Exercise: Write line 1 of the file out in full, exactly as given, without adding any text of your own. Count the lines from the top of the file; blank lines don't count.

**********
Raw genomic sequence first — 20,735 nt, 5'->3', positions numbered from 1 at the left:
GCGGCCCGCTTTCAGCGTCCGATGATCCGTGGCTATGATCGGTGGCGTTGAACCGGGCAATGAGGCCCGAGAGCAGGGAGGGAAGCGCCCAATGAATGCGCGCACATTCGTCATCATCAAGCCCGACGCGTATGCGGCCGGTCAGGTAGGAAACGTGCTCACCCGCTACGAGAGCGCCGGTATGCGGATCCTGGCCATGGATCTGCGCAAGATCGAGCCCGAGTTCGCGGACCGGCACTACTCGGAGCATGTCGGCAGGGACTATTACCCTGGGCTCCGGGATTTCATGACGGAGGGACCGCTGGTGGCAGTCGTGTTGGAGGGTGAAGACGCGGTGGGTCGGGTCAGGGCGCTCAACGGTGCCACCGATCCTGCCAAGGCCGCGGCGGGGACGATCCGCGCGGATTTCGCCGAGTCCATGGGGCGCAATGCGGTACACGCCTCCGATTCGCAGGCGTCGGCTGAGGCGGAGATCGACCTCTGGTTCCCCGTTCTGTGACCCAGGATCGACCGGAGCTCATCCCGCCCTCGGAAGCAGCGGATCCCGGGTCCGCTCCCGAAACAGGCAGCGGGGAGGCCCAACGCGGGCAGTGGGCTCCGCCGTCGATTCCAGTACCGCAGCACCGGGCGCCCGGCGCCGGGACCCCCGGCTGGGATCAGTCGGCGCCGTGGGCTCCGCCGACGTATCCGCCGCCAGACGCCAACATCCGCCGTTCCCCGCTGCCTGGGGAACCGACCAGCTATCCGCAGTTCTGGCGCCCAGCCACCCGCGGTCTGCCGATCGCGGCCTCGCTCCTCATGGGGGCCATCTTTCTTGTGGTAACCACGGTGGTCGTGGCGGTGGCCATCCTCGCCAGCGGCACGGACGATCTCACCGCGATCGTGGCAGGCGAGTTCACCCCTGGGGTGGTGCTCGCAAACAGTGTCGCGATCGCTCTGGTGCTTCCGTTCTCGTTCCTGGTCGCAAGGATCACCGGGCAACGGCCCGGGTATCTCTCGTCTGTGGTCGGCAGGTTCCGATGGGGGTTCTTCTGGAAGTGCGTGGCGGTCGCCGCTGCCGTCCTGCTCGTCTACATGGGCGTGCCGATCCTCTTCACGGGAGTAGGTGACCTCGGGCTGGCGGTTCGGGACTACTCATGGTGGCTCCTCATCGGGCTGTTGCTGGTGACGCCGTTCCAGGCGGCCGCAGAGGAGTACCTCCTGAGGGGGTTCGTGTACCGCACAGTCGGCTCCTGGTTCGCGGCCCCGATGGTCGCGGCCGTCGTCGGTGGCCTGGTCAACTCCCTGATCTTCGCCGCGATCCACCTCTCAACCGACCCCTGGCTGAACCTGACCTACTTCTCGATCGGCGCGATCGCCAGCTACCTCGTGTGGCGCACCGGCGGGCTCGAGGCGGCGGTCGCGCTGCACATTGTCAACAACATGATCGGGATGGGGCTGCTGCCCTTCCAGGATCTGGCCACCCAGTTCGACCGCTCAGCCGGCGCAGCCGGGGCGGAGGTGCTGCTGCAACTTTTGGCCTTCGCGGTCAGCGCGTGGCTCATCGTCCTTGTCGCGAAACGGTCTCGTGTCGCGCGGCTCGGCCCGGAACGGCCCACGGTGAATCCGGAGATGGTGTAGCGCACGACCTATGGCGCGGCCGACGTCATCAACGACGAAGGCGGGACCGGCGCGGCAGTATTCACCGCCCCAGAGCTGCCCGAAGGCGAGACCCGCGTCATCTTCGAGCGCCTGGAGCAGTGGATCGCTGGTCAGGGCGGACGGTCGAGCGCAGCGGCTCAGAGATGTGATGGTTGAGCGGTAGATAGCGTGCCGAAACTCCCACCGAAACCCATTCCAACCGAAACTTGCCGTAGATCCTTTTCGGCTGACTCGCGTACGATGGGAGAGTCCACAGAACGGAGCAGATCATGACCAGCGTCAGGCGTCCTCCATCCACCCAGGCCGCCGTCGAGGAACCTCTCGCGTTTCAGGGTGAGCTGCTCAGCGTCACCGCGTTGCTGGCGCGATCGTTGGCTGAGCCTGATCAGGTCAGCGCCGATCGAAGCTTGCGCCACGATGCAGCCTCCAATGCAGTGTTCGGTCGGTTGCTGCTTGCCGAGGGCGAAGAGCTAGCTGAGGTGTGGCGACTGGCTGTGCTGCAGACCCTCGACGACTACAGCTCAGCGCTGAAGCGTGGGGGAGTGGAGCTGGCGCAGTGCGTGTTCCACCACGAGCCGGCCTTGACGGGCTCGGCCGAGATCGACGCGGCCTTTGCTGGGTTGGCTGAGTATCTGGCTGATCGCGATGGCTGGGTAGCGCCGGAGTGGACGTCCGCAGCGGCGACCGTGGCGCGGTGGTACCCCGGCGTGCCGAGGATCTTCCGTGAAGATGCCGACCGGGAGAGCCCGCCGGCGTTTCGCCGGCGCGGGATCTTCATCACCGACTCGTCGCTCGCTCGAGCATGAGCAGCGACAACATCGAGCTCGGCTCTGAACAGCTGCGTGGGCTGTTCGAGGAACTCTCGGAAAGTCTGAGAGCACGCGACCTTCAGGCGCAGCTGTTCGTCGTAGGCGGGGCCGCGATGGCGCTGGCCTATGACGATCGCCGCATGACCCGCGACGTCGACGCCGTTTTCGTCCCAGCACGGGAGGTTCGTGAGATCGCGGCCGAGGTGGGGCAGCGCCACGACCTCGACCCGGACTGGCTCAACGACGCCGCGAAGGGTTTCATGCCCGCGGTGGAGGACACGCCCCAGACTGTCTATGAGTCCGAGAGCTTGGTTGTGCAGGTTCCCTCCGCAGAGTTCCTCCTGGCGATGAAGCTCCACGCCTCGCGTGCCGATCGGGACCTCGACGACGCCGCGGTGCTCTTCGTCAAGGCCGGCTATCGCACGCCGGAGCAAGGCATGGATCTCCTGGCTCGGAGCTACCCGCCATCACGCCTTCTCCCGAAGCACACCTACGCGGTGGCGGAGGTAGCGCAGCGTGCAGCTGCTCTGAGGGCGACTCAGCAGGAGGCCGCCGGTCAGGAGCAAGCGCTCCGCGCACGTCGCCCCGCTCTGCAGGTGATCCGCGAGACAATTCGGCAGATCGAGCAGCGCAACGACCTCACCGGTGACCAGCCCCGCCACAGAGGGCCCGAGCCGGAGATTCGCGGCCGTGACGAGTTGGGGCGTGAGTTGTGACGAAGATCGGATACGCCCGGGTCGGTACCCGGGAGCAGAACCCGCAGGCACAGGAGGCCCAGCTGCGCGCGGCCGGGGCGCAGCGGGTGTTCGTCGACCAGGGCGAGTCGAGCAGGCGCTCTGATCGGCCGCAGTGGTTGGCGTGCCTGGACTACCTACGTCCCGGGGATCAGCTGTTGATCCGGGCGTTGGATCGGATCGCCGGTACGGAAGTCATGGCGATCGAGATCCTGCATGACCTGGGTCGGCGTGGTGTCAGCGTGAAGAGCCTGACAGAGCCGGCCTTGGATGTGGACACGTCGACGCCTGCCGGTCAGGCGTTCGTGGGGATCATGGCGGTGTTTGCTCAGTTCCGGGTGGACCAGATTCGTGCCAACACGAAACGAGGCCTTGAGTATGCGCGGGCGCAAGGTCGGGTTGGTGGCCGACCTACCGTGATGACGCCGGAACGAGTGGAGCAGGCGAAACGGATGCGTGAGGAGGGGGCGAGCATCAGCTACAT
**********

Raw genomic sequence first — 20,735 nt, 5'->3', positions numbered from 1 at the left: